Operations conducted in other parts of the field in a more or less perfunctory manner had brought but little result and the end of the war seemed farther off than ever and the Council found fault with Appleton for his failure. "I am not without feeling some smart in your lines, though I would not be over tender," he wrote them in reply, and the fault was as much theirs as his.11
Captain Henchman, marching from Boston, November 1st, to reconnoiter the country around Hassamenesit, came, November 3d, on some fires recently kindled by the Indians and, urged by his officers, continued on to the Indian encampment. No Indians were found, but the scouts, under Captain Sill, early in the morning discovered a miller's lad who, recently captured near Marlboro, had been abandoned on their approach.
A few days later Henchman, drawing near to Mendon, received information of Indian wigwams about ten miles off. Mounting twenty-two of the company, Henchman and Philip Courtice,12 his lieutenant, set out in the hope of surprising them. Having come within a short distance p130 of the Indian encampment they tied their horses and divided, Henchman taking one-half the company and Courtice the remainder. Henchmen's men were closing in upon the village when the Indian dogs began to bark. All halted, then slowly moved forward; but the "the captain's foot slipping, he could hardly recover himself and suddenly looking behind him he saw no man following him."
Courtice, however, had pushed on and coming upon the wigwams was met by a sharp and sudden fire. Courtice himself was shot as he reached the door of a wigwam, one of his men also fell dead, while the remainder took to flight. Henchman called upon them to shoot into the wigwams and "they replied that they only went back to fall on and charge, yet left the field entirely."13
Winter was near at hand, the trees were shedding their foliage, the naked forests no longer offered opportunities for ambuscades, and as November progressed hostilities ceased and the Indians vanished.
In the valley operations also had come to a close. Treat, who had maintained a friendly attitude toward Appleton during the campaign at the instance of the Connecticut Council, finally returned to Connecticut, and Appleton, having destroyed the Indian crops wherever he could find them in the valley, left small garrisons in Hadley, p131 Northampton and Springfield, and departed with most of the troops for Boston, where plans were already prepared for a blow at the Narragansetts in their winter quarters.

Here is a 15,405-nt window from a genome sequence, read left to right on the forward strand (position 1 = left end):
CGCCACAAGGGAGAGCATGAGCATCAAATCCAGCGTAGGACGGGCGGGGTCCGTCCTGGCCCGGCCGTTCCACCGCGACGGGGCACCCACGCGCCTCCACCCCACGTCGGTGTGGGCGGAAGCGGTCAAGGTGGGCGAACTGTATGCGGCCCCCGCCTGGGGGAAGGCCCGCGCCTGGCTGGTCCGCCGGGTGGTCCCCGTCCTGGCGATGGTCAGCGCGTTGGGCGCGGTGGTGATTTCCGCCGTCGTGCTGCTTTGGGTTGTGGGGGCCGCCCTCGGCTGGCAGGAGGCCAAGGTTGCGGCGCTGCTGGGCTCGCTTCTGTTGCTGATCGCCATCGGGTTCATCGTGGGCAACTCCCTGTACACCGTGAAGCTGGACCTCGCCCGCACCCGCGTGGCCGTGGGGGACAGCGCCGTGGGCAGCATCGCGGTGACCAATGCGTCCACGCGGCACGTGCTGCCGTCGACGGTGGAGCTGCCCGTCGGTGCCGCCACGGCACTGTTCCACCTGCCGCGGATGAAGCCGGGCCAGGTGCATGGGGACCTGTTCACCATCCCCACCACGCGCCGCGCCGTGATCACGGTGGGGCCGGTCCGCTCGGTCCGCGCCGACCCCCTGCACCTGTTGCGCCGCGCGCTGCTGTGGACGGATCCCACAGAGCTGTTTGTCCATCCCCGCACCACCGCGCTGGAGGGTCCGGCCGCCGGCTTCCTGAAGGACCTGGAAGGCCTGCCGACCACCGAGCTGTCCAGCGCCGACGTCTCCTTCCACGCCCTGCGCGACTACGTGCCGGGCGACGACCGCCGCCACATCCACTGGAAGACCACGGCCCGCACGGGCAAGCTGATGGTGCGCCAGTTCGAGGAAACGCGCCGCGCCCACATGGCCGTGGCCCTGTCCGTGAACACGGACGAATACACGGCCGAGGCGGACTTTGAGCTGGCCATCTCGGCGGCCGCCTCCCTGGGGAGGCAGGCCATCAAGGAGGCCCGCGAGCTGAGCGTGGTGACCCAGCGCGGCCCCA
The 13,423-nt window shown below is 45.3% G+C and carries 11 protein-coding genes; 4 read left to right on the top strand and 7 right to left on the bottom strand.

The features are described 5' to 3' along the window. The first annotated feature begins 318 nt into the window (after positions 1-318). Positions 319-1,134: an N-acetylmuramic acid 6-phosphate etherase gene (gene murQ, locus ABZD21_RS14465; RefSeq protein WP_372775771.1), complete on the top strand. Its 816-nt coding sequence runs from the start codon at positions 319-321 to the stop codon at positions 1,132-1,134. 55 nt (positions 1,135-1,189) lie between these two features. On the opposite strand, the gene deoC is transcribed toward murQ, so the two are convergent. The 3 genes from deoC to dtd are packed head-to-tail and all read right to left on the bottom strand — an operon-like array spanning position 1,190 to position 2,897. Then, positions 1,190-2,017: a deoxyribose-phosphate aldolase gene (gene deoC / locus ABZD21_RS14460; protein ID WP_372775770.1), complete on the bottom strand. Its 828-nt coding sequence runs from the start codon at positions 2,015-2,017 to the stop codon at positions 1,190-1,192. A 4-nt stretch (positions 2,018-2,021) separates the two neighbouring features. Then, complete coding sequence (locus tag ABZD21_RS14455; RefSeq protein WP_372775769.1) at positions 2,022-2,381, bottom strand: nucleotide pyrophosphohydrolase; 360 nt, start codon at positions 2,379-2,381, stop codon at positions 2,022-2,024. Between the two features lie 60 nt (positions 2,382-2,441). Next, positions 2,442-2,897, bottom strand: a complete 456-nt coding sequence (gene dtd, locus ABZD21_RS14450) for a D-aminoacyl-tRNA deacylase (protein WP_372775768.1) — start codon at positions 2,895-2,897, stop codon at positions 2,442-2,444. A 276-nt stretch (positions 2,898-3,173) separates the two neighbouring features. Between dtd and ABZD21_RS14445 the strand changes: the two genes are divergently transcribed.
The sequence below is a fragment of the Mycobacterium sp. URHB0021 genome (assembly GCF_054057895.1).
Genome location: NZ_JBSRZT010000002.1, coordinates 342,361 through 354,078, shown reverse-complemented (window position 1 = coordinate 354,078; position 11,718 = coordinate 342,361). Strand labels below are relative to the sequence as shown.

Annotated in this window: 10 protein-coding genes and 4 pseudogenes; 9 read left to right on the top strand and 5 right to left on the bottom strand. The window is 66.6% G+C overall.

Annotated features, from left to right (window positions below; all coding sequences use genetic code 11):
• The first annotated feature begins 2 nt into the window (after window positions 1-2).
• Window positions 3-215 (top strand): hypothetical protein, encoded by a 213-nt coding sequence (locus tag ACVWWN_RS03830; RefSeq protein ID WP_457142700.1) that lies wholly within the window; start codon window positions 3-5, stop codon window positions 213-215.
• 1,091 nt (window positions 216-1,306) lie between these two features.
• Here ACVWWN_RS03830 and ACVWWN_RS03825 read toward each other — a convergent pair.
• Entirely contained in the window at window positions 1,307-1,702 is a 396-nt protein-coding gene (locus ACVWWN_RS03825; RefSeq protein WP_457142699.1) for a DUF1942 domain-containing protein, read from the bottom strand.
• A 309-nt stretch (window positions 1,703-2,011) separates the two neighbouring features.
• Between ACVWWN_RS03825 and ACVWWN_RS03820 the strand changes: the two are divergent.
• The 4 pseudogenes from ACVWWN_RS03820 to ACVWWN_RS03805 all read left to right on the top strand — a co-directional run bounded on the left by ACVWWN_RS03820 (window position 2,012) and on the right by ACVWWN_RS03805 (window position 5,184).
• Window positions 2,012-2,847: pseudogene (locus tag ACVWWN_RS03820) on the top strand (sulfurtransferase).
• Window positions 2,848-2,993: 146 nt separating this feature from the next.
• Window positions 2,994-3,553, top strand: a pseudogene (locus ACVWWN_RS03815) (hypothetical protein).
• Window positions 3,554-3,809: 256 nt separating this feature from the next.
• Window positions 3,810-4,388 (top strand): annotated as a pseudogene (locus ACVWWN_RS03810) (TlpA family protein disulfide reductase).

The campaign in the Connecticut Valley had been a disastrous failure through lack of harmony, hampering commands from the Council and commissioners, and the absence of a definite plan of operations. The anxious inhabitants settled down with meager supplies to face the hard winter, while houses were strengthened against attack, and the burned out settlers of Springfield crowded the houses of their friends or covered over their cellars for a winter refuge. The Indians, their crops destroyed, their powder scarce, and without their winter supply of dried fish, faced winter in the recesses of the swamps or wandered to remote parts in search of sustenance. The constant defeats, the wiping out of settlements where destruction and death struck so near and poignantly to all, aroused the stern but latently emotional New Englanders to vengeance. With the spread of the war from one end of the land to the other, the conflict assumed a religious and racial character that could have no other outcome than the extermination of one or the other of the combatants. The fury of fire and sword, without mercy, was to sweep alike over cabin and Indian village. Suspicion and hatred of all Indians became intense throughout Massachusetts. Though many of the Christian Indians remained faithful, there were others who joined the hostiles and distinguished themselves by their cruelty. It was but natural that the settlers, knowing not whom to trust and suspicious of all, should include innocent and guilty in the same condemnation. It is unnecessary to p132 enumerate the results born of this attitude. Even a year later when peace had come in the south, the women of Marblehead, coming from church, massacred Indian prisoners from Maine who were being convoyed through the town.14 The rough element of the community plundered the wigwams of the neighboring friendly Indians and in several cases wounded and murdered the women and children.15 Indian prisoners were tortured for the purpose of eliciting information and women, children and old men were sold into slavery. Christian Indians who had served successfully as scouts were driven to join the hostiles. The Indians in the stockaded towns near Boston were ordered by the General Court not to be received in any town except in the prison, and were finally removed to Deer Island where, ill supplied with the necessaries of life, they suffered great hardships during the winter.16 A mob called upon Captain Oliver17 to lead them in an attack on the jail where the Indians were confined, but Oliver, though an exponent of the harsh policy, belabored the p133 ringleaders with a stick.18 It became necessary for the time being for the authorities to bend to the popular tempest and disband the companies of Indians organized by Gookin,19 and the courts appeased popular clamor by convicting prisoners whom they afterwards released. "O come, let us go down to Deer Island and let us kill all these praying Indians," was the cry of the irresponsible. But the Council, informed of the plot of about thirty men to pull out to the Island from Pullings Point to kill the Indians, sent for two or three of the ringleaders and warned them to attempt it at their peril.20